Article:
The lines between smartphones and laptops are increasingly blurring as hardware and mobile data networks rapidly improve, analyst says.
Dell may be successful in its foray into the U.S. smartphone market if it manages expectations, but it may have difficulties standing out from the crowd, according to an industry analyst.
The computer maker is reportedly close to announcing a deal to bring Android-powered smartphones to AT&T. This comes after years of speculation that it would enter the mobile space, and a few months after it unveiled Android-powered smartphones for China Mobile. AT&T and Dell have not
confirmed the report.
Dell can not comfortably ignore this space because the lines between smartphones and laptops are increasingly blurring as hardware and mobile data networks rapidly improve, expalined Jack Gold, principal analyst at J. Gold Associates. Computer makers such as Acer have already taken the smartphone plunge, while Nokia, the world's leading handset maker, recently introduced a 3G netbook.
"Nokia has to move upstream, and Dell and other computer makers have to move downstream," said Gold. "There's going to be a collision in the middle."
The smartphone market is becoming increasingly crowded, but the growing size means there could be room for new players such as Dell. IDC said 2008 smartphone shipments were up 27% from 2007 at 157 million units, and that number is expected to double by 2012.
Gold said Dell's first handset will not outsell Apple's iPhone, but could potentially match the sales of the Palm Pre, which analysts estimate has sold more than 700,000 units since its summer release. The first Dell smartphone will reportedly be an upgraded version of the Mini 3i smartphone that will hit China soon. It features a large touchscreen with an iPhone-like user interface.
Dell's entering the space could be a big blow to Palm, Motorola, and Nokia's U.S. ambitions. The computer maker has a recognized brand name and strong direct-to-consumer sales channels that may woo mid-tier smartphone buyers, Gold said. It also should not be difficult for Dell to create or outsource the design of an attractive Android-based handset.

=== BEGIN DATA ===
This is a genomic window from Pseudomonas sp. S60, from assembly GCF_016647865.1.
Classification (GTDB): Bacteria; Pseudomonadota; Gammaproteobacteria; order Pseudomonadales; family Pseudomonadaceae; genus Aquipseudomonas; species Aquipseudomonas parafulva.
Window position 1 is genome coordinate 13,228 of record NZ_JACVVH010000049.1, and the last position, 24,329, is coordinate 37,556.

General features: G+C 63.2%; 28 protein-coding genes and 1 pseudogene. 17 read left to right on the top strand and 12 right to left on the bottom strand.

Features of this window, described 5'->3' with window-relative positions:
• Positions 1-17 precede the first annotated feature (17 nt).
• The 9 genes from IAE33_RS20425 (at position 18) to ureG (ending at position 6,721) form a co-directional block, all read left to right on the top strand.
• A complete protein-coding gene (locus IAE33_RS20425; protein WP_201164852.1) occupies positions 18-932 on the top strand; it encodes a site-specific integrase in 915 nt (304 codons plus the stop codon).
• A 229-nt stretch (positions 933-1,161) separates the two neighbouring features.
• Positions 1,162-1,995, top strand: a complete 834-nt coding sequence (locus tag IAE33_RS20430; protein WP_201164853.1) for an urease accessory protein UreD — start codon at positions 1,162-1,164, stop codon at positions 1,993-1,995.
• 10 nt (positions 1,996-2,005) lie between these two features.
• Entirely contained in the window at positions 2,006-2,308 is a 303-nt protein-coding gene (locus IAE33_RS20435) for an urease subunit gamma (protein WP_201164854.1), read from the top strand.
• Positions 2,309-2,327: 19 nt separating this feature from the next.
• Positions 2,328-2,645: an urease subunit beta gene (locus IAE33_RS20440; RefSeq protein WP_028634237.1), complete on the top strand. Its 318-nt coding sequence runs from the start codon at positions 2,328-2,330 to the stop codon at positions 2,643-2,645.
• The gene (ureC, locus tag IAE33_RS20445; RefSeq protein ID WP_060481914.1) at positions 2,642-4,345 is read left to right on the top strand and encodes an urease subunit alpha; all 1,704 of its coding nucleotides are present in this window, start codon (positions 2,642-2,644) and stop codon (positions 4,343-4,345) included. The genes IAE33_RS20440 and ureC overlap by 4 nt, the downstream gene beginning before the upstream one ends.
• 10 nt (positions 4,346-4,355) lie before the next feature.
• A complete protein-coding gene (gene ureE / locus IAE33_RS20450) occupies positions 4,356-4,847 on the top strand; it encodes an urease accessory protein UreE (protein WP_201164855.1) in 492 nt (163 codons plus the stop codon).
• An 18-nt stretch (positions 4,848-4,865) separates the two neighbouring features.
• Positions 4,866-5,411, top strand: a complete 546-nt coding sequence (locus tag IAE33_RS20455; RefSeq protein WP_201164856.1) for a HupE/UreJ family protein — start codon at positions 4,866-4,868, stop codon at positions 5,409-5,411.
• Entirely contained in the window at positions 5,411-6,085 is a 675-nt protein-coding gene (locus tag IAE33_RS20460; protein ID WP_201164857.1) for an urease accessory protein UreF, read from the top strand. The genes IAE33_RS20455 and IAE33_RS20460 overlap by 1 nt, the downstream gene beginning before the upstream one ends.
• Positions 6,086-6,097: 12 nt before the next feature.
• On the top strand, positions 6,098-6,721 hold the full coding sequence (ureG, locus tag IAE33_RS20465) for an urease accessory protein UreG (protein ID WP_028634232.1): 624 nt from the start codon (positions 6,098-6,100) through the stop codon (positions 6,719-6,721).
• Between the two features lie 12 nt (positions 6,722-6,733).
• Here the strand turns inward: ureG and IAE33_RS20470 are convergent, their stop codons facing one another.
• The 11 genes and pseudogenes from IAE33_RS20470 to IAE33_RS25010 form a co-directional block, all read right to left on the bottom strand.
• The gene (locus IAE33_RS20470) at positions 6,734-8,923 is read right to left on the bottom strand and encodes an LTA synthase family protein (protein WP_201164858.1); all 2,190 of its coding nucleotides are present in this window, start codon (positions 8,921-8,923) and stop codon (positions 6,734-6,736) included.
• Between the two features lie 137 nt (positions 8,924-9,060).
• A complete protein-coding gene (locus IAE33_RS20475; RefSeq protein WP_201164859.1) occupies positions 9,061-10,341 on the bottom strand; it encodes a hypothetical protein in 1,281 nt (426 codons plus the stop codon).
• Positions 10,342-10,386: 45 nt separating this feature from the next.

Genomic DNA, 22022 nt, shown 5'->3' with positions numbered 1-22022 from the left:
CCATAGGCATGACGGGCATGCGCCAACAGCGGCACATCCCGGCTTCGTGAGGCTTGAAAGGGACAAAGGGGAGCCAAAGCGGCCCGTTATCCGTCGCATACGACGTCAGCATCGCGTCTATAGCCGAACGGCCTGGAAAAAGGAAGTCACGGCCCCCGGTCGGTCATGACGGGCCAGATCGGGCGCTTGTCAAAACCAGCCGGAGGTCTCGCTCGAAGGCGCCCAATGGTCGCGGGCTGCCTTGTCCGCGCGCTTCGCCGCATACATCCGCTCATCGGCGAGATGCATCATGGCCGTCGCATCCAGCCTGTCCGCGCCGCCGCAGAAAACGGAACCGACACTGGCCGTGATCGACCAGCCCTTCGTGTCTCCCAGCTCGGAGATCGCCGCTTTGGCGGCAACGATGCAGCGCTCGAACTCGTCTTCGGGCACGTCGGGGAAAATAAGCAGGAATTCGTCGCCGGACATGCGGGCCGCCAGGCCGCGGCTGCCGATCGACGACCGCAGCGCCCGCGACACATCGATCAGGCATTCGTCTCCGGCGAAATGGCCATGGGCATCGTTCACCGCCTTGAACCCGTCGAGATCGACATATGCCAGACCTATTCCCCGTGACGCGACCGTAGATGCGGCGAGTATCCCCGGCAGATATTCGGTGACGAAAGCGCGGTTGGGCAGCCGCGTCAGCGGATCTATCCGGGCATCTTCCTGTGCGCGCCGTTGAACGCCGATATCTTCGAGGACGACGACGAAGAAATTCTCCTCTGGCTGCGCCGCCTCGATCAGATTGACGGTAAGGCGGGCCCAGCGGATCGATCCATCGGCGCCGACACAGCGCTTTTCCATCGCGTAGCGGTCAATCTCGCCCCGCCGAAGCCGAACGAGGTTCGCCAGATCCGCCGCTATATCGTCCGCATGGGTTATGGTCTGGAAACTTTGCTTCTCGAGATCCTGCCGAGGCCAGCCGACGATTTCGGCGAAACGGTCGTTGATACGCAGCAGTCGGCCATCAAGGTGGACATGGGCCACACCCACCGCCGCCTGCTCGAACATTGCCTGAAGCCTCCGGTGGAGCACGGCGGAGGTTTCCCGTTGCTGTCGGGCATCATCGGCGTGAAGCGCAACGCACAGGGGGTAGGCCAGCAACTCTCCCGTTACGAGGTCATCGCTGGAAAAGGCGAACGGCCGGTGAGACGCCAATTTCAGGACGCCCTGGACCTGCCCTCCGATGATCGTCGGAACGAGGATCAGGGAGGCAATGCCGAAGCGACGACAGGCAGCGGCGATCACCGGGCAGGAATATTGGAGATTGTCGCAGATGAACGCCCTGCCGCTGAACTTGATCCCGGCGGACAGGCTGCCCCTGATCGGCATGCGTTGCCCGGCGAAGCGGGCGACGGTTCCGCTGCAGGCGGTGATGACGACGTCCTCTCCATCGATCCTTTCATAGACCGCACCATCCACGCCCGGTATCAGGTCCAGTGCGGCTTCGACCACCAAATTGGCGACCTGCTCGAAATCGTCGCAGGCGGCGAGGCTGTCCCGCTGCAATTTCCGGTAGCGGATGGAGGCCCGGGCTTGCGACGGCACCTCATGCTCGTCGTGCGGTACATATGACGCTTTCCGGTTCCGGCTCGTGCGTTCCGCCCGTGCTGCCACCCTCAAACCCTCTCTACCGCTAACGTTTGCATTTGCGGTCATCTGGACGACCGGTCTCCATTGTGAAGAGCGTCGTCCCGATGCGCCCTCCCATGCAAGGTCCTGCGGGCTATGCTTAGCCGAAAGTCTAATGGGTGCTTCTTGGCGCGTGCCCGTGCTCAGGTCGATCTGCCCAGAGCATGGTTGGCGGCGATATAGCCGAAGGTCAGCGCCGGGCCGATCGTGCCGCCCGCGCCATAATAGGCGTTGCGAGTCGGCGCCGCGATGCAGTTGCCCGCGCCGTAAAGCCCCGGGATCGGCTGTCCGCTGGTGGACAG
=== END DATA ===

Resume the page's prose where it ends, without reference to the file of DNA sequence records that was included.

Gold doesn't see Dell smartphones dramatically impacting the sales of Apple or Research In Motion, though. Dell's first handset will not draw away iPhone users who are in their own "cult of Mac," and the device will likely be aimed at consumers or "prosumers," so RIM's enterprise dominance should remain, Gold said.
Additionally, Dell may not want to compete against the BlackBerry in the corporate realm because Android is not yet enterprise-friendly, although that is expected to change with future software updates.
There are a few potential hazards for Dell though, as competitors such as HTC and Motorola are already rolling out Android-powered smartphones with tailored user interfaces and features. It may take time for Dell to sufficiently customize Android to make it appealing, and this could kill any early momentum it hopes to capture, Gold said. Finally, it is unclear how strong Dell's carrier sales channels are, which could hurt its chances of widespread handset adoption.
If the reports pan out, the move is another sign that Android is gaining momentum. Barring Apple, Nokia, and RIM, nearly every major handset maker plans to make a device using the Google-backed software, and other consumer electronics manufacturers also plan to use Android for tablets, netbooks, cable boxes, and other computing devices.
Wireless carriers appear to be on board and this is particularly important for the U.S. market. T-Mobile will soon have four Android handsets, Sprint will have two, and Verizon recently said it was partnering with Google to create a variety of mobile devices that will use the Linux-based OS.
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